Make this easy, non-toxic fluorescent slime (with psyllium husks and B vitamins) in under 15 minutes. Then switch on a black light to see it GLOW.
Have you ever tried making psyllium slime?
It’s a non-toxic slime made from just natural psyllium husks and water. You can squish it, stretch it, pick it up and tear it, and it doesn’t stick to your hands. If you have toy animals, they can prowl around or wallow in it. Great for imaginative sensory play.
But that’s only half the fun. We added a special third ingredient, which makes it fluoresce!
To make fluorescent psyllium slime, you will need:
You should be able to find psyllium husks in the health food aisle of most grocery stores. They are full of fibre and are a natural way to keep you… er…. regular.
Look for vitamin tablets that are high in vitamin A, thiamine (B1), riboflavin (B2) or niacin as these are the most fluorescent vitamins. You might have a multivitamin at home already that you could try, otherwise Fun at Home with Kids has done some research on glowing vitamin brands for different countries.
For the glowing effect, you need a dark room and a black light (long wave UV-A ultraviolet light with either LED or blb bulb). The black light we used for this experiment is this black light LED torch.
What to do
1. Combine crushed vitamins, psyllium husks and water in a large bowl, and microwave for a few minutes at a time, until it achieves a flubber-like consistency.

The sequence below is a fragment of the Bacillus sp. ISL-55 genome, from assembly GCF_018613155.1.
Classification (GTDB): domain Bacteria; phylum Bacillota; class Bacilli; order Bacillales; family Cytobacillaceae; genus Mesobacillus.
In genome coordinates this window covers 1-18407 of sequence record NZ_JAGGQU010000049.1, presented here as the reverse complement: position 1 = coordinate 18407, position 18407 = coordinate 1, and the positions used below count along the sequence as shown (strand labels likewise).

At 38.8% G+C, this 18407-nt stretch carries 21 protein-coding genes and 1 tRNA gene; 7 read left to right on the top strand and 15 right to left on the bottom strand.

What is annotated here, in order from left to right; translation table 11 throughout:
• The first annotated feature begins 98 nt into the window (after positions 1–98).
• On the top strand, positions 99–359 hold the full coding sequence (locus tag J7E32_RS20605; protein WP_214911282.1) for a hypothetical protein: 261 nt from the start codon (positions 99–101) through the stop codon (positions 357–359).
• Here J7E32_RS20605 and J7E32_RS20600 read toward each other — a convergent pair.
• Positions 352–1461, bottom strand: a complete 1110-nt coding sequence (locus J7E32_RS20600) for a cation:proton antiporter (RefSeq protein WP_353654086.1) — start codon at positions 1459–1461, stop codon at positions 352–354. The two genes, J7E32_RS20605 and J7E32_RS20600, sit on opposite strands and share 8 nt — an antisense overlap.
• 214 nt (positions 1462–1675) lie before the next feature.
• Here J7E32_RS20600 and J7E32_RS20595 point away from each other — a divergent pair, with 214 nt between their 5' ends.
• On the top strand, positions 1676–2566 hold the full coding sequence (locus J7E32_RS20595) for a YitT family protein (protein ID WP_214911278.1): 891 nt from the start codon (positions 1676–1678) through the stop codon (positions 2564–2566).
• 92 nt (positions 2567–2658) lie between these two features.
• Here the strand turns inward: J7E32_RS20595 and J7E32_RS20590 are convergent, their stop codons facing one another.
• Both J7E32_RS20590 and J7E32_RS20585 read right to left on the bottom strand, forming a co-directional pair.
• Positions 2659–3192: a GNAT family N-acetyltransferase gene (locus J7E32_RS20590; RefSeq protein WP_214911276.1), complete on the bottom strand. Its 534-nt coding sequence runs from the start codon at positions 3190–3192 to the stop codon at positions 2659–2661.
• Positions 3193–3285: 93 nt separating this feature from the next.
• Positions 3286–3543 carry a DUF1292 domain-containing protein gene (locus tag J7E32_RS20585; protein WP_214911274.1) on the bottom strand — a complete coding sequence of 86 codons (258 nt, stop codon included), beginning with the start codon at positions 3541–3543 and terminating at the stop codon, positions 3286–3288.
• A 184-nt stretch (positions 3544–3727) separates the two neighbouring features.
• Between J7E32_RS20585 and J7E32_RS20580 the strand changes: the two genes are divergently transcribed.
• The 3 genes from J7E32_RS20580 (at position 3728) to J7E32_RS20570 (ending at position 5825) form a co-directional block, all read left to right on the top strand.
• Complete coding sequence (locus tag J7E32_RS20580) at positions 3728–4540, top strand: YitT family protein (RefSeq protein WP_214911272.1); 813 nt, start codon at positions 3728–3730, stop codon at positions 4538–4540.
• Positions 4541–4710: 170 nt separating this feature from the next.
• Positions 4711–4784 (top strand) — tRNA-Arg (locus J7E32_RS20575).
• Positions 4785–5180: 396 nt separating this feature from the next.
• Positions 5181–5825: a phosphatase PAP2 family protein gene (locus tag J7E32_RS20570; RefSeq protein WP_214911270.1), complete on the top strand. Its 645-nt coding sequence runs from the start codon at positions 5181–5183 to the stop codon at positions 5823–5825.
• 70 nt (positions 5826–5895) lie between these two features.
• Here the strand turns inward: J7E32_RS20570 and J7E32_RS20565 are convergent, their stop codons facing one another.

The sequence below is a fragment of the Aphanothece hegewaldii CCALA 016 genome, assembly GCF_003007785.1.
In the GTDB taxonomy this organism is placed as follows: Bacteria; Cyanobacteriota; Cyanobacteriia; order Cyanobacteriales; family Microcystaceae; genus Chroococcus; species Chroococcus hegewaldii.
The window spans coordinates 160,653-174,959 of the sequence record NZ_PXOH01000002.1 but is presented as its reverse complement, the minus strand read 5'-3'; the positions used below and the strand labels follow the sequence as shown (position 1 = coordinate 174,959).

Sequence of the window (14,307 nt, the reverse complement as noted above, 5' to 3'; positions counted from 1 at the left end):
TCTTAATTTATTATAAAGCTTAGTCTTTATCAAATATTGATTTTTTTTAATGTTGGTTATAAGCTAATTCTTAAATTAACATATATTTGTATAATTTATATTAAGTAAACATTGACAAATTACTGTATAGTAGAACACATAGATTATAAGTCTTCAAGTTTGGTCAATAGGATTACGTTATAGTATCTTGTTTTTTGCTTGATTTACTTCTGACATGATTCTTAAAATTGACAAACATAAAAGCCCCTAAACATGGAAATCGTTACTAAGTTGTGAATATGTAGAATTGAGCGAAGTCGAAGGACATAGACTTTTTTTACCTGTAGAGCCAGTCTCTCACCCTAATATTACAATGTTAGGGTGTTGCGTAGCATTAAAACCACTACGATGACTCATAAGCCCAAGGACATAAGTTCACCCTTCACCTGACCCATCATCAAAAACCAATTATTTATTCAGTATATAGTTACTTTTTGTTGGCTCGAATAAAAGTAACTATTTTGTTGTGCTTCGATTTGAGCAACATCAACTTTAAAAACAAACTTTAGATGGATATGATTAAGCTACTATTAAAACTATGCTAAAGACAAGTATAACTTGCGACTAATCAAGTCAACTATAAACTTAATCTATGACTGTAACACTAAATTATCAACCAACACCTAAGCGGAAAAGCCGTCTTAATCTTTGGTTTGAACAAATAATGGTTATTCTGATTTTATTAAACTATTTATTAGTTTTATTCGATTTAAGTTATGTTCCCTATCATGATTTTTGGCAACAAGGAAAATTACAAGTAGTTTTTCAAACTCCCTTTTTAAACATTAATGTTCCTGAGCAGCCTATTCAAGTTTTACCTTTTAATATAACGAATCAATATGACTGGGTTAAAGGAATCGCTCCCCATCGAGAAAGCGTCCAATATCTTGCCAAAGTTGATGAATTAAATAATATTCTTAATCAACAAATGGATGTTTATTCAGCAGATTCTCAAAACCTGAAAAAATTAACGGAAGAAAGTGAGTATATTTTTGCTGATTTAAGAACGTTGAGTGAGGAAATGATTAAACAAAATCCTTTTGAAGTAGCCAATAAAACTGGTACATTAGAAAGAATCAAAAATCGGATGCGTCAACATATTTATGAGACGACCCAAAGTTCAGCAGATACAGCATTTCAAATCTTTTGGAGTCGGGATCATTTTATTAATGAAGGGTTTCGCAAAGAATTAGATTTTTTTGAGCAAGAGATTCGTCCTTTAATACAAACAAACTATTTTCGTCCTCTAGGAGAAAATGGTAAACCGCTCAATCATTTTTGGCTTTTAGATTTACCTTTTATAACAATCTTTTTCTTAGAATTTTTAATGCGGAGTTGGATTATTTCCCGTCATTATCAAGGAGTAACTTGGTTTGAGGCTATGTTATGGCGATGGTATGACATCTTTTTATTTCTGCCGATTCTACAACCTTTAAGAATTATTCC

Play around with ratios. For this batch we used 3 tablespoons of psyllium husks, 3 crushed vitamin tablets and 3 cups of water, microwaved for 6 minutes, in 2 minute increments. The slime will thicken slightly as it cools.
2. Under an ultraviolet light, the slime gives off a really vibrant yellow-green glow.
Fun Science Fact
A black light shines a special type light (called ultraviolet light) which has a wavelength that humans can’t see. It’s like invisible light energy. Things that fluoresce (such as the vitamins in our slime), absorb this invisible ultraviolet light energy, and reflect it back, except at a wavelength that humans can actually see. That’s why it looks like it glows.
Would you like to give fluoro slime a go? Let me know what you think!
All kids’ activities on this blog require attentive adult supervision. Parents and carers will need to judge whether a particular activity is appropriate their child’s age and skill level. Click here for more information.
Whilst psyllium slime is non-toxic, and could technically be called edible (or taste-safe), it isn’t meant to be viewed as a ‘food’. It wouldn’t taste very good! But it won’t do any harm if a tiny amount is accidentally consumed.
Low power long wave ultraviolet light (UV-A light), such as is emitted by black lights, is not a hazard and can be viewed without protection. However, as with all torches, please don’t shine directly into eyes.
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